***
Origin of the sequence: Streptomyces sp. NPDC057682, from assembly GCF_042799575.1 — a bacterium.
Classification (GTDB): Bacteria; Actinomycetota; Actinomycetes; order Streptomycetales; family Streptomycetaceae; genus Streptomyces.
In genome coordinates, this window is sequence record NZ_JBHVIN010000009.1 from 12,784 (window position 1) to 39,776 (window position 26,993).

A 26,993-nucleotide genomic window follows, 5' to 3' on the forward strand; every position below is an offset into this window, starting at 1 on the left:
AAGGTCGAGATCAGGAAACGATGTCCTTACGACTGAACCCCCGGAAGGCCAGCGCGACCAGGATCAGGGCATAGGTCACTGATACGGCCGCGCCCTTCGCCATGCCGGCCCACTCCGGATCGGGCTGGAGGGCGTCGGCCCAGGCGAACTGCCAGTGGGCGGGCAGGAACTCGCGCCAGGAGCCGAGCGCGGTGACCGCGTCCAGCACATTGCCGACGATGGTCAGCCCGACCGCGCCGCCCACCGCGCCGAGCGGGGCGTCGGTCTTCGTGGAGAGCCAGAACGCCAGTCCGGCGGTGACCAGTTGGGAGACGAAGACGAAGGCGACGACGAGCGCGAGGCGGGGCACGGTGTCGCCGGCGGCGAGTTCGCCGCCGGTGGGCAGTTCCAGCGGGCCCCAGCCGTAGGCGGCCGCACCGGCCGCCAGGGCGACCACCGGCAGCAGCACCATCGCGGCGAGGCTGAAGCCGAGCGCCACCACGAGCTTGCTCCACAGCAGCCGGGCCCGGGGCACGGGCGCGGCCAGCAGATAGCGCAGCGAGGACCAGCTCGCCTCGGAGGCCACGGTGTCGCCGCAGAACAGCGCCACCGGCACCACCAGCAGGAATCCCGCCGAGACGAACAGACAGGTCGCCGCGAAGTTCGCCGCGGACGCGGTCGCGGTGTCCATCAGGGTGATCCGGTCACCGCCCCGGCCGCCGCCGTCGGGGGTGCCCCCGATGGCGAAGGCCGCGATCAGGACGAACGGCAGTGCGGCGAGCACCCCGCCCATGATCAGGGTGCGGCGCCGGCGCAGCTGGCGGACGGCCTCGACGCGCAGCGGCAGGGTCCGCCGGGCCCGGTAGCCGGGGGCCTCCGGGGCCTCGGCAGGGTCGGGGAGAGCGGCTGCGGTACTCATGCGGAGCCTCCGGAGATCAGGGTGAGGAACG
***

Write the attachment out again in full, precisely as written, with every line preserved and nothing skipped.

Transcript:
Origin of the sequence: Streptomyces sp. NPDC057682, from assembly GCF_042799575.1 — a bacterium.
Classification (GTDB): Bacteria; Actinomycetota; Actinomycetes; order Streptomycetales; family Streptomycetaceae; genus Streptomyces.
In genome coordinates, this window is sequence record NZ_JBHVIN010000009.1 from 12,784 (window position 1) to 39,776 (window position 26,993).

A 26,993-nucleotide genomic window follows, 5' to 3' on the forward strand; every position below is an offset into this window, starting at 1 on the left:
AAGGTCGAGATCAGGAAACGATGTCCTTACGACTGAACCCCCGGAAGGCCAGCGCGACCAGGATCAGGGCATAGGTCACTGATACGGCCGCGCCCTTCGCCATGCCGGCCCACTCCGGATCGGGCTGGAGGGCGTCGGCCCAGGCGAACTGCCAGTGGGCGGGCAGGAACTCGCGCCAGGAGCCGAGCGCGGTGACCGCGTCCAGCACATTGCCGACGATGGTCAGCCCGACCGCGCCGCCCACCGCGCCGAGCGGGGCGTCGGTCTTCGTGGAGAGCCAGAACGCCAGTCCGGCGGTGACCAGTTGGGAGACGAAGACGAAGGCGACGACGAGCGCGAGGCGGGGCACGGTGTCGCCGGCGGCGAGTTCGCCGCCGGTGGGCAGTTCCAGCGGGCCCCAGCCGTAGGCGGCCGCACCGGCCGCCAGGGCGACCACCGGCAGCAGCACCATCGCGGCGAGGCTGAAGCCGAGCGCCACCACGAGCTTGCTCCACAGCAGCCGGGCCCGGGGCACGGGCGCGGCCAGCAGATAGCGCAGCGAGGACCAGCTCGCCTCGGAGGCCACGGTGTCGCCGCAGAACAGCGCCACCGGCACCACCAGCAGGAATCCCGCCGAGACGAACAGACAGGTCGCCGCGAAGTTCGCCGCGGACGCGGTCGCGGTGTCCATCAGGGTGATCCGGTCACCGCCCCGGCCGCCGCCGTCGGGGGTGCCCCCGATGGCGAAGGCCGCGATCAGGACGAACGGCAGTGCGGCGAGCACCCCGCCCATGATCAGGGTGCGGCGCCGGCGCAGCTGGCGGACGGCCTCGACGCGCAGCGGCAGGGTCCGCCGGGCCCGGTAGCCGGGGGCCTCCGGGGCCTCGGCAGGGTCGGGGAGAGCGGCTGCGGTACTCATGCGGAGCCTCCGGAGATCAGGGTGAGGAACG